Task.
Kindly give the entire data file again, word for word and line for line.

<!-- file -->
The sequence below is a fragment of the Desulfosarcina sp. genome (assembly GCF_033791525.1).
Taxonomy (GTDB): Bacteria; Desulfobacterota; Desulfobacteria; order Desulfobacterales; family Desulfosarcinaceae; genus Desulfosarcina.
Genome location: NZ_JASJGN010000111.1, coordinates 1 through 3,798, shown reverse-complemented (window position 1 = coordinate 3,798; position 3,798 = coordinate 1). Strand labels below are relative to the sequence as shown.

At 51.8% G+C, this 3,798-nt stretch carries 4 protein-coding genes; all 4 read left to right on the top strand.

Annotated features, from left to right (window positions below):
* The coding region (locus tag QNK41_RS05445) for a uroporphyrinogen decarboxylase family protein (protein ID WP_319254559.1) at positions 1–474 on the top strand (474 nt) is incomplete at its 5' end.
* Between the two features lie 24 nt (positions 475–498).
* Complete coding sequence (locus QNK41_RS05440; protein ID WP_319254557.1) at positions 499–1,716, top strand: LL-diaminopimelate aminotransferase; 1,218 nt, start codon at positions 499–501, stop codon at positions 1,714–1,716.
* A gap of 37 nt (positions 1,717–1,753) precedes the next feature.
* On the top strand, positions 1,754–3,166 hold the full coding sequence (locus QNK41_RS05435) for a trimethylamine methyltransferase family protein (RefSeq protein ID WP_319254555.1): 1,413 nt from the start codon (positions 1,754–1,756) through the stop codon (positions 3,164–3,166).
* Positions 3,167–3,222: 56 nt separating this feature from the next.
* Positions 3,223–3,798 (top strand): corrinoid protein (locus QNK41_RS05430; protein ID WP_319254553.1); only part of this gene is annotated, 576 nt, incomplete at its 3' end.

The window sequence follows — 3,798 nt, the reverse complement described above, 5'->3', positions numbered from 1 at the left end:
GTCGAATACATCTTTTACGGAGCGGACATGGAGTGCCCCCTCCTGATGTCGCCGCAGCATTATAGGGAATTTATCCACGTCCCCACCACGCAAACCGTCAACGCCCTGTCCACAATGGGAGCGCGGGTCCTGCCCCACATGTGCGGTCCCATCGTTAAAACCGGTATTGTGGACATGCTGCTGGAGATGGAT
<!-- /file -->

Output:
The sequence below is a fragment of the Desulfosarcina sp. genome (assembly GCF_033791525.1).
Taxonomy (GTDB): Bacteria; Desulfobacterota; Desulfobacteria; order Desulfobacterales; family Desulfosarcinaceae; genus Desulfosarcina.
Genome location: NZ_JASJGN010000111.1, coordinates 1 through 3,798, shown reverse-complemented (window position 1 = coordinate 3,798; position 3,798 = coordinate 1). Strand labels below are relative to the sequence as shown.

At 51.8% G+C, this 3,798-nt stretch carries 4 protein-coding genes; all 4 read left to right on the top strand.

Annotated features, from left to right (window positions below):
* The coding region (locus tag QNK41_RS05445) for a uroporphyrinogen decarboxylase family protein (protein ID WP_319254559.1) at positions 1–474 on the top strand (474 nt) is incomplete at its 5' end.
* Between the two features lie 24 nt (positions 475–498).
* Complete coding sequence (locus QNK41_RS05440; protein ID WP_319254557.1) at positions 499–1,716, top strand: LL-diaminopimelate aminotransferase; 1,218 nt, start codon at positions 499–501, stop codon at positions 1,714–1,716.
* A gap of 37 nt (positions 1,717–1,753) precedes the next feature.
* On the top strand, positions 1,754–3,166 hold the full coding sequence (locus QNK41_RS05435) for a trimethylamine methyltransferase family protein (RefSeq protein ID WP_319254555.1): 1,413 nt from the start codon (positions 1,754–1,756) through the stop codon (positions 3,164–3,166).
* Positions 3,167–3,222: 56 nt separating this feature from the next.
* Positions 3,223–3,798 (top strand): corrinoid protein (locus QNK41_RS05430; protein ID WP_319254553.1); only part of this gene is annotated, 576 nt, incomplete at its 3' end.

The window sequence follows — 3,798 nt, the reverse complement described above, 5'->3', positions numbered from 1 at the left end:
GTCGAATACATCTTTTACGGAGCGGACATGGAGTGCCCCCTCCTGATGTCGCCGCAGCATTATAGGGAATTTATCCACGTCCCCACCACGCAAACCGTCAACGCCCTGTCCACAATGGGAGCGCGGGTCCTGCCCCACATGTGCGGTCCCATCGTTAAAACCGGTATTGTGGACATGCTGCTGGAGATGGAT